Citizen Ashe hits theaters and VOD on December 3.
Review by Dan Skip Allen
It's that time of year when all the studios are releasing their holiday movies. Warner Bros. has tapped 8-Bit Christmas as their entry into the Christmas film genre. Some of them are just throw-away films that don't have much meaning to them, while others have a deeper meaning that can transcend the genre. 8-Bit Christmas is one of the latter.
This film picks up in the outskirts of Chicago. Neil Patrick Harris plays a father who has to tell a story to his daughter about Christmas. She needs a lesson about why she should get a cell phone. This is a framing device of the main story. The main story takes place in 1988 and depicts a younger version of Harris's character (Winslow Fegley). He wants a Nintendo video game system for Christmas.
Christmas movies of the past, such as It's a Wonderful Life, Miracle on 34th Street, and Elf, have touched audiences worldwide. They hit on something most movies can't: the spirit of the holidays and what that means for millions of people. 8-Bit Christmas captures that spirit like those legendary films from the past. The period aspect of the film was quite nostalgic for me as a child of the 80s while the framing device showed a fatherly moment with his daughter. Both elements worked very well together
This film dealt with kids a lot from the past to the present. It had a feeling of The Sandlot in regards to the various types of kids you would see in a group. The smart kid, the geeky kid, the rich kid, and every type of kid in between, including the school bully, which every film like this needs. The parental figures in the film are very entertaining as well. Steve Zahn and June Diane are typical parents in the '80s: a little overbearing, but very loving and supportive of their son and daughter. Harris is very good as well in his role.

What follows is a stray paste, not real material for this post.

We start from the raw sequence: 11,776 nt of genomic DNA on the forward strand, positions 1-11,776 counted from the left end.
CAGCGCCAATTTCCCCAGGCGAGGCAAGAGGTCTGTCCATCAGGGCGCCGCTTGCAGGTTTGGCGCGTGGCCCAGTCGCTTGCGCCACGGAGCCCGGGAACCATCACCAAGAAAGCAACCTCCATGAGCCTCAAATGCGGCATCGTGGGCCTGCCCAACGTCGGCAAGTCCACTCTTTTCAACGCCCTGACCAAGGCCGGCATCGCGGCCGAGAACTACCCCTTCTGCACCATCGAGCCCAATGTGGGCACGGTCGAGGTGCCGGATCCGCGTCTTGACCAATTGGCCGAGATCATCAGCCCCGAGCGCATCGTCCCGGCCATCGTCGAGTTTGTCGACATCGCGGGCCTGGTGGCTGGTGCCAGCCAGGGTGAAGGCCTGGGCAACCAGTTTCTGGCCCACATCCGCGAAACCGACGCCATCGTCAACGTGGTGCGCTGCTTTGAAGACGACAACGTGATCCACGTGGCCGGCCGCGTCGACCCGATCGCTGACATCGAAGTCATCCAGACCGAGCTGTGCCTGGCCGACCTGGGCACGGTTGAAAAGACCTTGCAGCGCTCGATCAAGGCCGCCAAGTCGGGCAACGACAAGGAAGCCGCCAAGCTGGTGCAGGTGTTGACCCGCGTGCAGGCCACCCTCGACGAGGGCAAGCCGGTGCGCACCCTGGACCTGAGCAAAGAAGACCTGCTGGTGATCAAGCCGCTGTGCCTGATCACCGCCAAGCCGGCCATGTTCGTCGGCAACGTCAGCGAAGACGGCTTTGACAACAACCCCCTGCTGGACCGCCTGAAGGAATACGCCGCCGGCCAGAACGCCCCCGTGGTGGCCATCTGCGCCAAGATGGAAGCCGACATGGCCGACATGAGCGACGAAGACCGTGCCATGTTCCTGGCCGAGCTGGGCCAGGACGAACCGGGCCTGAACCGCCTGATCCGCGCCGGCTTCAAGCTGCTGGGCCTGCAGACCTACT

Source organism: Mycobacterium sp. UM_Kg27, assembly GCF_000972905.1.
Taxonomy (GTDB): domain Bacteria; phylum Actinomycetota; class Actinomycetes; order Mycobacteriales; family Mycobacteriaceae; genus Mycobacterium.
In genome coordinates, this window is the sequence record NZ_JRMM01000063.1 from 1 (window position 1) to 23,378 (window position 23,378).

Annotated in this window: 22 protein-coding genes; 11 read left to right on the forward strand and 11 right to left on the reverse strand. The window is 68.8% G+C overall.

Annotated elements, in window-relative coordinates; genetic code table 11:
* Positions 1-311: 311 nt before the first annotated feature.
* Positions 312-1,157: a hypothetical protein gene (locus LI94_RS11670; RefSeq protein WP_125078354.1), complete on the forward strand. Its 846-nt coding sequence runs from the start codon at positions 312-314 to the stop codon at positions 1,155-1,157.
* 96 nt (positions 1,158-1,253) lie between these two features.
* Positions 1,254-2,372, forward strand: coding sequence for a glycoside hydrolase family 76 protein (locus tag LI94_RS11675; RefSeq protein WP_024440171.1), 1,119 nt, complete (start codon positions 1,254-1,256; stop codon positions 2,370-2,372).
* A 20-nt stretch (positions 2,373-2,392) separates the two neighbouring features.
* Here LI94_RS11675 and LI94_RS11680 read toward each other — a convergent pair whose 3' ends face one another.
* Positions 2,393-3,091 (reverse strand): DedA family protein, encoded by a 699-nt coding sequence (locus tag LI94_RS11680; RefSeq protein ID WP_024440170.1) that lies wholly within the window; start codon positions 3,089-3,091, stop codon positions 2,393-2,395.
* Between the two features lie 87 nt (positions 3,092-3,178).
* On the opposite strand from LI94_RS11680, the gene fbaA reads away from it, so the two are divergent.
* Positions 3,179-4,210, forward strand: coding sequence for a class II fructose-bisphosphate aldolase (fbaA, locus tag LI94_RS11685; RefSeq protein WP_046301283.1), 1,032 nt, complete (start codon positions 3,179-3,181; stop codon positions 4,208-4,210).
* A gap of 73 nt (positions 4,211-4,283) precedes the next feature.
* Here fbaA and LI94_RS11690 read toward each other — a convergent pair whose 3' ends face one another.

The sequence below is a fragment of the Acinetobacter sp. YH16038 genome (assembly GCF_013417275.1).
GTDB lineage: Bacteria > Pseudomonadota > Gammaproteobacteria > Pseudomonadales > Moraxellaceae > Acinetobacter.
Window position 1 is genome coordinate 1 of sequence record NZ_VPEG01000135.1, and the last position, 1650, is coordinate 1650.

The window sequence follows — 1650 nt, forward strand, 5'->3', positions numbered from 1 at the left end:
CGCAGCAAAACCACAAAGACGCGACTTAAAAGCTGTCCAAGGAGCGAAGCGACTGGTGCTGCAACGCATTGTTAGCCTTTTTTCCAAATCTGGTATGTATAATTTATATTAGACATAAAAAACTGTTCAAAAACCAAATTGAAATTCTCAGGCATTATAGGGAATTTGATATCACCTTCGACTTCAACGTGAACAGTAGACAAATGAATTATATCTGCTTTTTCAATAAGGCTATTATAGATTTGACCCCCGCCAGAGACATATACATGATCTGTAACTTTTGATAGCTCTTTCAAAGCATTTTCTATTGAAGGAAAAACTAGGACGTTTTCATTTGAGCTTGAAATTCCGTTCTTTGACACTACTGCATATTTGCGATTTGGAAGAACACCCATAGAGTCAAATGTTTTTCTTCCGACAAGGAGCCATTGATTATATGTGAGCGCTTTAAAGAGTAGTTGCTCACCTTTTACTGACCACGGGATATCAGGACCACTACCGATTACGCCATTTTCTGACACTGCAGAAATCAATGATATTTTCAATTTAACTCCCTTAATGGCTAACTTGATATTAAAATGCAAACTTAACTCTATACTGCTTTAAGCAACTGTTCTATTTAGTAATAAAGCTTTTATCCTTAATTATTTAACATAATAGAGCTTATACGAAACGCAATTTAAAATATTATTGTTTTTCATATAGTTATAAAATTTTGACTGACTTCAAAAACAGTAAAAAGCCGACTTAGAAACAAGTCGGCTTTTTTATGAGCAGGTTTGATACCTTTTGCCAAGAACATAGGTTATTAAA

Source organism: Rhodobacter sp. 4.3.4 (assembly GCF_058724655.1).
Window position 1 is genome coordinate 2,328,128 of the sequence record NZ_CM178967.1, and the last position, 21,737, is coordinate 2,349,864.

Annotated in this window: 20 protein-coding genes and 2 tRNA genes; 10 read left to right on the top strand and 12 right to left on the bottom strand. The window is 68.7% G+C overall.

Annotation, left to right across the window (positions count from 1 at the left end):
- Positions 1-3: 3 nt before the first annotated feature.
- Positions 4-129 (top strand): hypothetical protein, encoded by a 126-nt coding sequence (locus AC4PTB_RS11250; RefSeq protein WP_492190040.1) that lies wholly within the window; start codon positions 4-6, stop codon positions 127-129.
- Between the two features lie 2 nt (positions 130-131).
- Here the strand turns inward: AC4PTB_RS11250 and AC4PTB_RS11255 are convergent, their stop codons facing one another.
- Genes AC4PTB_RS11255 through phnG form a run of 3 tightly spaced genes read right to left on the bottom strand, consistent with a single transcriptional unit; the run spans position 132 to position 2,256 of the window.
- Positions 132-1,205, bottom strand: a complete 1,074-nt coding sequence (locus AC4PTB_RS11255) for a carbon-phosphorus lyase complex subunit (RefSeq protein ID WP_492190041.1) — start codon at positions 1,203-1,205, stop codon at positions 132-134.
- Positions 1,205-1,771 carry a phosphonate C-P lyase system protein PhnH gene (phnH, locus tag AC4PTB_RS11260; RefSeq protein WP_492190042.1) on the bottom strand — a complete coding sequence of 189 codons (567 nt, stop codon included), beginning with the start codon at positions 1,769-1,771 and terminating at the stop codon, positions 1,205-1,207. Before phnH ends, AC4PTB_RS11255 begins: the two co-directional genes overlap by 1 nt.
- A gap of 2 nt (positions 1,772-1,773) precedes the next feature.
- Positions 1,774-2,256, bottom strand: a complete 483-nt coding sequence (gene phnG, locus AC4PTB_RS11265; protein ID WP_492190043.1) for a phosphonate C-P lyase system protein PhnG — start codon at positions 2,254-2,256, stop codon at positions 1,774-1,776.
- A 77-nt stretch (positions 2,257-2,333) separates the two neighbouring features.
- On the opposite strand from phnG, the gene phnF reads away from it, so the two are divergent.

This film is a period piece that reflects on the 1980s. It deals with so much from that period such as references to the Chicago Bears, Super Bowl champs from a couple of years before, Cabbage Patch Kids, a popular doll that every little girl wanted at that time, and the focus of this film Nintendo. My brother was great at Nintendo. He beat games very fast. Mike Tyson's Punch-Out and Super Mario Brothers were favorites of mine growing up in that era. I can relate to the need and love of that gaming system.
8-Bit Christmas has so much going for it, even beyond the time of year it's being released in. The family aspects are very sweet. The camaraderie amongst the youths is a lot of fun in the film. The nostalgic bits bring back so many memories for me. The performances were all terrific as well. I think a lot of people are going to relate to this film like I did. Warner Bros. and HBO Max have another winner on their hands.
8-Bit Christmas is now streaming on HBO Max.
Review by Dan Skip Allen
Stories about the origin and tragic fall of a famous family are nothing new in Hollywood. As books are written or people pass away from one thing or another, these types of stories get brought to the big or small screen. In the case of House of Gucci, it's not the first film or television project about a famous fashion designer, and probably won't be the last.
Young Maurizio Gucci (Adam Driver) is an innocent law student in Italy when he catches the eye of Patrizia Reggiani (Lady Gaga) at a nightclub one evening. She's the daughter of a garbage truck mogul. They eventually hit it off and become romantically linked despite the efforts of his father Rodolfo Gucci (Jeremy Irons) to stop the relationship. His uncle, Aldo Gucci (Al Pacino) takes him under his wing to show him the fashion side of the Gucci business. He takes his now-wife Patrizia along with him to New York. This is the beginning of the end for this thriving family.
Ridley Scott has had a long and storied career in filmmaking since the late '70s and early '80s. His films range from Alien to Blade Runner to Gladiator. This year he's got two awards contenders on his hands — The Last Duel and House of Gucci — each with big-name casts. Both are distinctly different from anything he's done in the past. House of Gucci isn't his first biopic either. American Gangster was a big hit back in 2007. He's aiming for another with his latest film.